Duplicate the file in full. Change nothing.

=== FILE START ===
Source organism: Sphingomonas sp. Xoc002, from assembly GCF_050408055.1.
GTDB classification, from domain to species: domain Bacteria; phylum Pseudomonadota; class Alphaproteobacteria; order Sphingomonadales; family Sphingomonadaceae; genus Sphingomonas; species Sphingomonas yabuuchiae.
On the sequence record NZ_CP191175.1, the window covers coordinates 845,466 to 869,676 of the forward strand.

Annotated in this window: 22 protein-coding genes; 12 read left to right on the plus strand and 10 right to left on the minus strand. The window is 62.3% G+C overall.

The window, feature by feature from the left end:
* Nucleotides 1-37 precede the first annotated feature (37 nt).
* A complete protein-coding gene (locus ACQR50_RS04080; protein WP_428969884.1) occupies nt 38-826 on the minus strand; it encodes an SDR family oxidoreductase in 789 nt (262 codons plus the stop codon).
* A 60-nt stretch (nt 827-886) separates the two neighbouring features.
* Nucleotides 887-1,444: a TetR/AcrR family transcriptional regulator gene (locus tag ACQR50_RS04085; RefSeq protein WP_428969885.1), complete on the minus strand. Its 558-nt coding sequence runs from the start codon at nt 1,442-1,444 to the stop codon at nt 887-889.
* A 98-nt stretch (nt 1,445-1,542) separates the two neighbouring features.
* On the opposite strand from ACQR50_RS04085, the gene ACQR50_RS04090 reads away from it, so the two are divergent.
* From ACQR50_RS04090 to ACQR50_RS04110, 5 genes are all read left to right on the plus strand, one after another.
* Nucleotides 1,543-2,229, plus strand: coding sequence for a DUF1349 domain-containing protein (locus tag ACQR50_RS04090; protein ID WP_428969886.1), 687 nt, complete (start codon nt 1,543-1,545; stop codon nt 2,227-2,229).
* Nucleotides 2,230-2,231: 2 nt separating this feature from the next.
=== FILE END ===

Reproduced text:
Source organism: Sphingomonas sp. Xoc002, from assembly GCF_050408055.1.
GTDB classification, from domain to species: domain Bacteria; phylum Pseudomonadota; class Alphaproteobacteria; order Sphingomonadales; family Sphingomonadaceae; genus Sphingomonas; species Sphingomonas yabuuchiae.
On the sequence record NZ_CP191175.1, the window covers coordinates 845,466 to 869,676 of the forward strand.

Annotated in this window: 22 protein-coding genes; 12 read left to right on the plus strand and 10 right to left on the minus strand. The window is 62.3% G+C overall.

The window, feature by feature from the left end:
* Nucleotides 1-37 precede the first annotated feature (37 nt).
* A complete protein-coding gene (locus ACQR50_RS04080; protein WP_428969884.1) occupies nt 38-826 on the minus strand; it encodes an SDR family oxidoreductase in 789 nt (262 codons plus the stop codon).
* A 60-nt stretch (nt 827-886) separates the two neighbouring features.
* Nucleotides 887-1,444: a TetR/AcrR family transcriptional regulator gene (locus tag ACQR50_RS04085; RefSeq protein WP_428969885.1), complete on the minus strand. Its 558-nt coding sequence runs from the start codon at nt 1,442-1,444 to the stop codon at nt 887-889.
* A 98-nt stretch (nt 1,445-1,542) separates the two neighbouring features.
* On the opposite strand from ACQR50_RS04085, the gene ACQR50_RS04090 reads away from it, so the two are divergent.
* From ACQR50_RS04090 to ACQR50_RS04110, 5 genes are all read left to right on the plus strand, one after another.
* Nucleotides 1,543-2,229, plus strand: coding sequence for a DUF1349 domain-containing protein (locus tag ACQR50_RS04090; protein ID WP_428969886.1), 687 nt, complete (start codon nt 1,543-1,545; stop codon nt 2,227-2,229).
* Nucleotides 2,230-2,231: 2 nt separating this feature from the next.